Yesterday I shared that I uninstalled the Facebook application from my phone. My friend Simon Surtees was quick to text me: “I for one am pleased you have left Facebook. Less Cayman Island pictures!”. Not too fast Simon. I never said that I left Facebook or that I’d stop posting on Facebook. Plus, I’ll have more Cayman Islands pictures to share soon. 🙂
As a majority of my friends and family communicate on Facebook and Twitter, I still want to share updates on social media. However, I believe I can do it in a more thoughtful manner that allows me to take back control over my own data. There are a couple of ways I could go about that:
I could share my status updates and photos on a service like Facebook or Twitter and then automatically download and publish them to my website.
I could publish my status updates and photos on my website first, and then programmatically share them on Facebook, Twitter, etc.
The IndieWeb movement has provided two clever names for these models:
PESOS or Publish Elsewhere, Syndicate (to your) Own Site is a model where publishing begins on third party services, such as Facebook, and then copies can be syndicated to your own site.
POSSE or Publish (on your) Own Site, Syndicate Elsewhere is a publishing model that begins with posting content on your own site first, then syndicating out copies to third party services.
Here is the potential impact of each strategy:
A 3rd party is a required intermediary within the PESOS approach. When the 3rd party platform is down or disappears completely, publishers lose their ability to post new content or retrieve old content.
No dependence, as the 3rd party service is an optional endpoint, not a required intermediary.
Non-canonical: the data on the 3rd party is the original and copies on your domain may have to cite 3rd party URLs.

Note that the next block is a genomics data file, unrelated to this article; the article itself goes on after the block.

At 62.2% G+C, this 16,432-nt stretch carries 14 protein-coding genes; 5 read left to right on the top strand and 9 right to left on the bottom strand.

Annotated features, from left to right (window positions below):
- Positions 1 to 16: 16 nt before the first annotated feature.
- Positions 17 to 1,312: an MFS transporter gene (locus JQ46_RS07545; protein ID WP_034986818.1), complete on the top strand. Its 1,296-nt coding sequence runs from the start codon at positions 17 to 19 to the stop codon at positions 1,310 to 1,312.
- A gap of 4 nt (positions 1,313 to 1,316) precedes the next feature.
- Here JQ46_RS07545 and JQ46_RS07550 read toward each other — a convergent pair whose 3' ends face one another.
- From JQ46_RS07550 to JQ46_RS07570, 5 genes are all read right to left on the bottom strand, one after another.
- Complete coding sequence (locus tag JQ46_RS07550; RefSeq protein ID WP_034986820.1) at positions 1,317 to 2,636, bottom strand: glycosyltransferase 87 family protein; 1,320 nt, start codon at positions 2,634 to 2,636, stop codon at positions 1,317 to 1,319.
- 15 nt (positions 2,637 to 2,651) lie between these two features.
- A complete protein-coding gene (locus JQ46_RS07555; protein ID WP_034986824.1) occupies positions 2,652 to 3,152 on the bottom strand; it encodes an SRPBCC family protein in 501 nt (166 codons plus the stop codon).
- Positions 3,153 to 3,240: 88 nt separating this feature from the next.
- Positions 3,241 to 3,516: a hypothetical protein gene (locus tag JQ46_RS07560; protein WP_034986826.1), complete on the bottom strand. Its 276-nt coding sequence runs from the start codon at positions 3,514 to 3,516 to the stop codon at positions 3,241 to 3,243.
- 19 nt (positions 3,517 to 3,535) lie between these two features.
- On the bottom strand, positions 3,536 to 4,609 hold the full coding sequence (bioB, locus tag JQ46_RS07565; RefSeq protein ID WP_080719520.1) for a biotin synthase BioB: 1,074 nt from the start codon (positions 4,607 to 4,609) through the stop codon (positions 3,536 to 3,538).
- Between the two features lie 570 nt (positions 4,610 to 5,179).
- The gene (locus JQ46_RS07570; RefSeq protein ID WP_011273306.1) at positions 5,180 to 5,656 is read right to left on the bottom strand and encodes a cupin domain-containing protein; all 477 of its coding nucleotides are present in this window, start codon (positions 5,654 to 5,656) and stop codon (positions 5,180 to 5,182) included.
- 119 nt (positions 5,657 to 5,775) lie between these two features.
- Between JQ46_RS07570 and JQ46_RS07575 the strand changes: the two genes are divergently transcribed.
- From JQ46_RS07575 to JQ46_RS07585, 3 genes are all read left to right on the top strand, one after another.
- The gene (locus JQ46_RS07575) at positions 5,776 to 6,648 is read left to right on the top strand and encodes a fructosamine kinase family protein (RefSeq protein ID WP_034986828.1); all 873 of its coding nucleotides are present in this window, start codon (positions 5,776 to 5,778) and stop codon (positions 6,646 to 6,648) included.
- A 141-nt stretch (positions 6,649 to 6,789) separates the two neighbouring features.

Canonical: you have full control over URLs and host the original data. The 3rd party could cite the original URL.
Pulling data from 3rd parties services could reduce its quality. For example, images could be degraded or downsized.
Full control over the quality of assets on your own site.
Ease of use, implementation and maintenance
3rd party platforms make it really easy for users to publish content and you can still benefit from that. For example, you can easily upload images from your phone. The complexity inherent to the PESOS approach includes developing an infrastructure to curate archival copies to your own domain.
The POSSE strategy can be significantly more work for the site owner, especially if you want comparable ease of use to 3rd party platforms. A higher level of technical expertise and time investment is likely required.
The goal of this analysis was to understand the pros and cons of how I can own my own content on dri.es. While PESOS would be much easier to implement, I decided to go with POSSE. My next step is to figure out my “POSSE plan”; how to quickly and easily share status updates on my Drupal Support Service site, how to syndicate them to 3rd party services, how to re-organize my mailing list and RSS feed, and more. If you have any experience with implementing POSSE, feel free to share your takeaways in the comments.
Source: New feed